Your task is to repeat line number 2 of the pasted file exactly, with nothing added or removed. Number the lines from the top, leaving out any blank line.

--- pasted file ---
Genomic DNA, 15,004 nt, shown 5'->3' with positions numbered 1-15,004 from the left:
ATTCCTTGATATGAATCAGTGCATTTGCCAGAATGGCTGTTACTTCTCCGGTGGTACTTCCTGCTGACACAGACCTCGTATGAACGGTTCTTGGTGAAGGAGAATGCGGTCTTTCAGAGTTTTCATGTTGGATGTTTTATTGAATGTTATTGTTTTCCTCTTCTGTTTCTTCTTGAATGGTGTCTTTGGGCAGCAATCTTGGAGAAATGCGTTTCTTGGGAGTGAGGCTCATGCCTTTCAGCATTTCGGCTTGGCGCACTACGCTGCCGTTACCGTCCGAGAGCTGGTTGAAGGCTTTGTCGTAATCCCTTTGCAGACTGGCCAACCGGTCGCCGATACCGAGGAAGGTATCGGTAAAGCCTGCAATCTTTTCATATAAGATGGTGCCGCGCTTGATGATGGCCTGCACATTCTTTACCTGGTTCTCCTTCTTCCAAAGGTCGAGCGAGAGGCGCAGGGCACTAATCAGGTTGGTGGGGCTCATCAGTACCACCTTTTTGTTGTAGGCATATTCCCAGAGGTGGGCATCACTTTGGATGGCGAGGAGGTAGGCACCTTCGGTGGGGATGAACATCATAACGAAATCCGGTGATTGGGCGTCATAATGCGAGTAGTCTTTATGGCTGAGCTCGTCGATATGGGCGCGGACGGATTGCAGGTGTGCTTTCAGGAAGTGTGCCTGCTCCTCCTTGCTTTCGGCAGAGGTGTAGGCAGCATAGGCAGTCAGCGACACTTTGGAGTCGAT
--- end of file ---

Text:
ATTCCTTGATATGAATCAGTGCATTTGCCAGAATGGCTGTTACTTCTCCGGTGGTACTTCCTGCTGACACAGACCTCGTATGAACGGTTCTTGGTGAAGGAGAATGCGGTCTTTCAGAGTTTTCATGTTGGATGTTTTATTGAATGTTATTGTTTTCCTCTTCTGTTTCTTCTTGAATGGTGTCTTTGGGCAGCAATCTTGGAGAAATGCGTTTCTTGGGAGTGAGGCTCATGCCTTTCAGCATTTCGGCTTGGCGCACTACGCTGCCGTTACCGTCCGAGAGCTGGTTGAAGGCTTTGTCGTAATCCCTTTGCAGACTGGCCAACCGGTCGCCGATACCGAGGAAGGTATCGGTAAAGCCTGCAATCTTTTCATATAAGATGGTGCCGCGCTTGATGATGGCCTGCACATTCTTTACCTGGTTCTCCTTCTTCCAAAGGTCGAGCGAGAGGCGCAGGGCACTAATCAGGTTGGTGGGGCTCATCAGTACCACCTTTTTGTTGTAGGCATATTCCCAGAGGTGGGCATCACTTTGGATGGCGAGGAGGTAGGCACCTTCGGTGGGGATGAACATCATAACGAAATCCGGTGATTGGGCGTCATAATGCGAGTAGTCTTTATGGCTGAGCTCGTCGATATGGGCGCGGACGGATTGCAGGTGTGCTTTCAGGAAGTGTGCCTGCTCCTCCTTGCTTTCGGCAGAGGTGTAGGCAGCATAGGCAGTCAGCGACACTTTGGAGTCGAT